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Letter from the Director

Performance Budget Submission for Congressional Justification, Fiscal

This statement summarizes budget information submitted to Congress for fiscal year 2009 by the Agency for Healthcare Research and Quality (AHRQ).

Letter from the Director

I am pleased to present the Agency for Healthcare Research and Quality's (AHRQ's) Fiscal Year (FY) 2009 Performance Budget. We all benefit from safe, effective, and efficient health care. Our performance-based budget demonstrates our continued commitment to assuring sound investments in programs within these three areas that will make a measurable difference in health care for all Americans. The Agency's mission is to improve the quality, safety, efficiency, and effectiveness of health care for all Americans. In support of this mission, AHRQ is committed to improving patient safety by developing successful partnerships and generating the knowledge and tools required for long term improvement.

AHRQ continues to improve patient care through the Effective Health Care Program. As authorized by the Medicare Prescription Drug, Improvement, and Modernization Act of 2003 (MMA), this program has begun a series of state-of-the-science reviews of existing scientific information on effectiveness and comparative effectiveness of health care interventions, including prescription drugs. In October 2007, AHRQ released Comparative Effectiveness of Percutaneous Coronary Interventions and Coronary Artery Bypass Grafting for Coronary Artery Disease. The report found that patients with mid-range coronary artery disease are more likely to get relief from painful angina and less likely to have repeat procedures if they get bypass surgery rather than balloon angioplasty with or without a stent. The report also found that for mid-range coronary artery disease, bypass surgery and angioplasty patients had about the same survival rates and similar numbers of heart attacks, but that bypass surgery presents a slightly higher risk of stroke within 30 days of the procedure. Coronary artery disease, a common type of heart disease, affects about 15 million Americans and is the leading cause of death for men and women.

AHRQ released its fourth annual reports on quality and disparities in 2007. These reports serve as tools for monitoring health care delivery by summarizing information, making clear where improvement is most needed, and facilitating the use of common measures. We are seeing results of efforts to improve quality of care. The 2007 Quality Report demonstrates that we are making steady progress in improving quality of care. For selected aspects of patient safety in hospitals, improvements over 10 percent were found, with much larger improvements associated with public reporting efforts by the nation's hospitals and nursing homes. At the same time, there are still areas in need of major improvements. In contrast, the 2007 Disparities Report founds that despite some examples of improvement, pervasive disparities related to race, ethnicity, and socioeconomic status persist.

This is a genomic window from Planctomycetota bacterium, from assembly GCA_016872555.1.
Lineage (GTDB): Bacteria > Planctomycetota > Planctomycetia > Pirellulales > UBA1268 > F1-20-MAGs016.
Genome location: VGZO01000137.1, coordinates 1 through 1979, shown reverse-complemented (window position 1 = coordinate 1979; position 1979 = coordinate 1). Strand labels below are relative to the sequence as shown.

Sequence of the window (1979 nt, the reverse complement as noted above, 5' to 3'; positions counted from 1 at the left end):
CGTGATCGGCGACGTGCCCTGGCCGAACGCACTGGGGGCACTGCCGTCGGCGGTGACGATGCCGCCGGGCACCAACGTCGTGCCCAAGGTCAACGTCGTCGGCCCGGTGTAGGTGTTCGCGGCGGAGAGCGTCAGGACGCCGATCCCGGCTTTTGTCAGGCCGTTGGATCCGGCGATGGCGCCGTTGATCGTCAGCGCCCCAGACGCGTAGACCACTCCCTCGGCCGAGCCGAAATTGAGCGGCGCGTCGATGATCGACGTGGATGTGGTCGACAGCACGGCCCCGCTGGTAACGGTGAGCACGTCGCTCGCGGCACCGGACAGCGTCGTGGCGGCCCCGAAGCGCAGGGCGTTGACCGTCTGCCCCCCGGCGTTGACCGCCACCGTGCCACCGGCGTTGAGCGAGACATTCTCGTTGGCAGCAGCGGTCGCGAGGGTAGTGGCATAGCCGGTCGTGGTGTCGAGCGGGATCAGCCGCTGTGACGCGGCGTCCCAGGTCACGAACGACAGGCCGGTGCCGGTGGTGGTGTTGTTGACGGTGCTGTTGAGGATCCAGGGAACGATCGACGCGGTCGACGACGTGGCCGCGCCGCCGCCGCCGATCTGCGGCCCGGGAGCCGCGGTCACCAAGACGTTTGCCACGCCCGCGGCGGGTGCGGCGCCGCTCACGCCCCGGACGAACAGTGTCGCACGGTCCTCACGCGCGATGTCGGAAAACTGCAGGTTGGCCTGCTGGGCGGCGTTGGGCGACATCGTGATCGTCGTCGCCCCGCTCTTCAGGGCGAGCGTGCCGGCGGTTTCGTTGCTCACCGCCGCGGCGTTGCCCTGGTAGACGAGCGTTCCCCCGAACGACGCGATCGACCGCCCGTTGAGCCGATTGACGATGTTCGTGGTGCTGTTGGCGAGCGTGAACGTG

AHRQ is excited about a new initiative in FY 2009—the Health Insurance Decision Tool. This initiative will facilitate the development of State-specific affordable health plans for low income individuals and to provide State decisionmakers with the tools and information they need to design effective programs and policies for reducing the numbers of uninsured Americans. This initiative will advance the President's goal to provide access to basic health insurance at an affordable price. In addition, this initiative will provide Federal decisionmakers with the information they need for evaluating States' proposals, and could assist in understanding the impacts of other Federal initiatives, for example, consumer driven health plans, on the overall U.S. healthcare system.

With our continued investment in successful programs that develop useful knowledge and tools, I am confident that we will have more accomplishments to celebrate. The end result of our research will be measurable improvements in health care in America, gauged in terms of improved quality of life and patient outcomes, lives saved, and value gained for what we spend.

—Carolyn M. Clancy, M.D.
Director, Agency for Healthcare Research and Quality

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Page last reviewed February 2008
Internet Citation: Letter from the Director: Performance Budget Submission for Congressional Justification, Fiscal . February 2008. Agency for Healthcare Research and Quality, Rockville, MD.


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